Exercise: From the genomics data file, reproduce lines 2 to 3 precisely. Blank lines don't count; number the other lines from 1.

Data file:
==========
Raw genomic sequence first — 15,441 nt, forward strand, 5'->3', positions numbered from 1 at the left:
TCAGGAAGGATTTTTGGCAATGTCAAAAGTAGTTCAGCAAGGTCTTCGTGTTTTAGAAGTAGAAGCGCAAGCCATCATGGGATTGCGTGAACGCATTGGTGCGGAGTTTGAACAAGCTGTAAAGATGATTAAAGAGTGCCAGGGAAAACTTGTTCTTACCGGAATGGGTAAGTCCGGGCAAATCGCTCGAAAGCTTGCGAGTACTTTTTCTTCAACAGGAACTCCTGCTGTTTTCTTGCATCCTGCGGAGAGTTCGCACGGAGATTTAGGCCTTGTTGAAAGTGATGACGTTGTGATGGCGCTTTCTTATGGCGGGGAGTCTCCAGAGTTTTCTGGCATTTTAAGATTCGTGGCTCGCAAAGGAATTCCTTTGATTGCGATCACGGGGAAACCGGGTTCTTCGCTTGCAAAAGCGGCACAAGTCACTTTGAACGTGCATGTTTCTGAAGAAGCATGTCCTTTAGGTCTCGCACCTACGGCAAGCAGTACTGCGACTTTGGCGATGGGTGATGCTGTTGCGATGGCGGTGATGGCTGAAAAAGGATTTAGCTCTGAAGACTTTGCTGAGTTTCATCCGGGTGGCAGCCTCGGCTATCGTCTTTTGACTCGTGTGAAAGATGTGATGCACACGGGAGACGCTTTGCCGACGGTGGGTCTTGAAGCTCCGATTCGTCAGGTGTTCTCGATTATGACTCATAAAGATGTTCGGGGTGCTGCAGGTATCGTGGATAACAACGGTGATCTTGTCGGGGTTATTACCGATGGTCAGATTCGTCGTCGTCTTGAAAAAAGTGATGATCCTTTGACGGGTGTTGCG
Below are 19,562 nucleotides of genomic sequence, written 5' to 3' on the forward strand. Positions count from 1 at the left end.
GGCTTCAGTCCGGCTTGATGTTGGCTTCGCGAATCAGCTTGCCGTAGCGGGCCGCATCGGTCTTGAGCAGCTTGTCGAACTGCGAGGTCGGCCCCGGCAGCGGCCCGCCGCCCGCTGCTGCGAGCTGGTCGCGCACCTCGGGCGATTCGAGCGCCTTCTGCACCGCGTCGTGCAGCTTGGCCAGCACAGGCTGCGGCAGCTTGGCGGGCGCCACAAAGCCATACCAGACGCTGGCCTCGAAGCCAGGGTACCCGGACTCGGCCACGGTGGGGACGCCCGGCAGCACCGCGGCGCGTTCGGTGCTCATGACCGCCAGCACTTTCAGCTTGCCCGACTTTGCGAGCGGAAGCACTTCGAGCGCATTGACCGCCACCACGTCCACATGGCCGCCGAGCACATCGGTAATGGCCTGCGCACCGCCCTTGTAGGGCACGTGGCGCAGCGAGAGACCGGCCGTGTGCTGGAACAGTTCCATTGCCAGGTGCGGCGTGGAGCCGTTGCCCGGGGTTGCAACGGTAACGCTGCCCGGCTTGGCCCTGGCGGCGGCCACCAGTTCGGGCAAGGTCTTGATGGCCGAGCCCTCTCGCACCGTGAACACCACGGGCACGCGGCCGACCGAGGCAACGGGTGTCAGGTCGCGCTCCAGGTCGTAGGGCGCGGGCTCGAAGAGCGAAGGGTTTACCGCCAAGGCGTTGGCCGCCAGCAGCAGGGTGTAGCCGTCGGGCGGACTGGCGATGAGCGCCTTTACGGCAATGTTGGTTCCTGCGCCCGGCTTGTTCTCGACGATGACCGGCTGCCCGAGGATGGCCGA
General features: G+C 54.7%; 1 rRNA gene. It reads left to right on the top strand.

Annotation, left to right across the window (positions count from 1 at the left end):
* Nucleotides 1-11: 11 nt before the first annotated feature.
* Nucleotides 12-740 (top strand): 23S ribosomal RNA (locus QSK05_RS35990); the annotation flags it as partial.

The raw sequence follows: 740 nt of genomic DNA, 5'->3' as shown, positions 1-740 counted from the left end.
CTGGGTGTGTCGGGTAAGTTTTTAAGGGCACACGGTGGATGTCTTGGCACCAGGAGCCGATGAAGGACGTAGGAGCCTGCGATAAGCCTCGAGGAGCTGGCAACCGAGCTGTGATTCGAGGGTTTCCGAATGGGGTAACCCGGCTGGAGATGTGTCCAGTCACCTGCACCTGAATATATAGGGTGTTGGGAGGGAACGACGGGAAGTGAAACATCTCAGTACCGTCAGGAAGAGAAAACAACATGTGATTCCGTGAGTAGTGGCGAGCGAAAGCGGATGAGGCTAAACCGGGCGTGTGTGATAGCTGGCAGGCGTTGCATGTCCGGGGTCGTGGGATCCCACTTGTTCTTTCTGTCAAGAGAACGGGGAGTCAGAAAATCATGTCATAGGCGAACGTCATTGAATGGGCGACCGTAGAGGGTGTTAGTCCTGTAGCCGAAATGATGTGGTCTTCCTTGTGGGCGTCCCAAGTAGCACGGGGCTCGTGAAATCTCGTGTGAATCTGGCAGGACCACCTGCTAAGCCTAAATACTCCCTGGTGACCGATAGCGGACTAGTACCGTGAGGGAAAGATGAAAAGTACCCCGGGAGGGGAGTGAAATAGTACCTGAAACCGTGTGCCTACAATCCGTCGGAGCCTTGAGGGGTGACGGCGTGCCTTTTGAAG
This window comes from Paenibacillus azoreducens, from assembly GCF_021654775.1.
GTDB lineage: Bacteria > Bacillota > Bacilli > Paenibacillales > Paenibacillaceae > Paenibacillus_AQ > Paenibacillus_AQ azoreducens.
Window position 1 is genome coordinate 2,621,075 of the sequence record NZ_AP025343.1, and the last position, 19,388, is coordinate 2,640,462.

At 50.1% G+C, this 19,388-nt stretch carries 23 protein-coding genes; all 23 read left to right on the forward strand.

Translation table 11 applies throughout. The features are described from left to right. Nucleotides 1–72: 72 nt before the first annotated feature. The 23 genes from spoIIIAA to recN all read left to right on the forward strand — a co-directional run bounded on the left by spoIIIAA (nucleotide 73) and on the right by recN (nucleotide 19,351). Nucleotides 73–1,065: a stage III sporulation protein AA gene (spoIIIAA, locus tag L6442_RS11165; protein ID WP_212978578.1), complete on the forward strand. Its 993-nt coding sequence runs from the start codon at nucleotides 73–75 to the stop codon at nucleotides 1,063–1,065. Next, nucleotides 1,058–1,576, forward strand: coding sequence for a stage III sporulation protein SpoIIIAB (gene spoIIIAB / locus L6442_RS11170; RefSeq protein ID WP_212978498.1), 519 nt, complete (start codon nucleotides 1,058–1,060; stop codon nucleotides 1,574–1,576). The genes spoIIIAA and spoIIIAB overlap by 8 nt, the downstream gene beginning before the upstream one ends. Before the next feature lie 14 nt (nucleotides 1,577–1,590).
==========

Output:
TCAGGAAGGATTTTTGGCAATGTCAAAAGTAGTTCAGCAAGGTCTTCGTGTTTTAGAAGTAGAAGCGCAAGCCATCATGGGATTGCGTGAACGCATTGGTGCGGAGTTTGAACAAGCTGTAAAGATGATTAAAGAGTGCCAGGGAAAACTTGTTCTTACCGGAATGGGTAAGTCCGGGCAAATCGCTCGAAAGCTTGCGAGTACTTTTTCTTCAACAGGAACTCCTGCTGTTTTCTTGCATCCTGCGGAGAGTTCGCACGGAGATTTAGGCCTTGTTGAAAGTGATGACGTTGTGATGGCGCTTTCTTATGGCGGGGAGTCTCCAGAGTTTTCTGGCATTTTAAGATTCGTGGCTCGCAAAGGAATTCCTTTGATTGCGATCACGGGGAAACCGGGTTCTTCGCTTGCAAAAGCGGCACAAGTCACTTTGAACGTGCATGTTTCTGAAGAAGCATGTCCTTTAGGTCTCGCACCTACGGCAAGCAGTACTGCGACTTTGGCGATGGGTGATGCTGTTGCGATGGCGGTGATGGCTGAAAAAGGATTTAGCTCTGAAGACTTTGCTGAGTTTCATCCGGGTGGCAGCCTCGGCTATCGTCTTTTGACTCGTGTGAAAGATGTGATGCACACGGGAGACGCTTTGCCGACGGTGGGTCTTGAAGCTCCGATTCGTCAGGTGTTCTCGATTATGACTCATAAAGATGTTCGGGGTGCTGCAGGTATCGTGGATAACAACGGTGATCTTGTCGGGGTTATTACCGATGGTCAGATTCGTCGTCGTCTTGAAAAAAGTGATGATCCTTTGACGGGTGTTGCG
Below are 19,562 nucleotides of genomic sequence, written 5' to 3' on the forward strand. Positions count from 1 at the left end.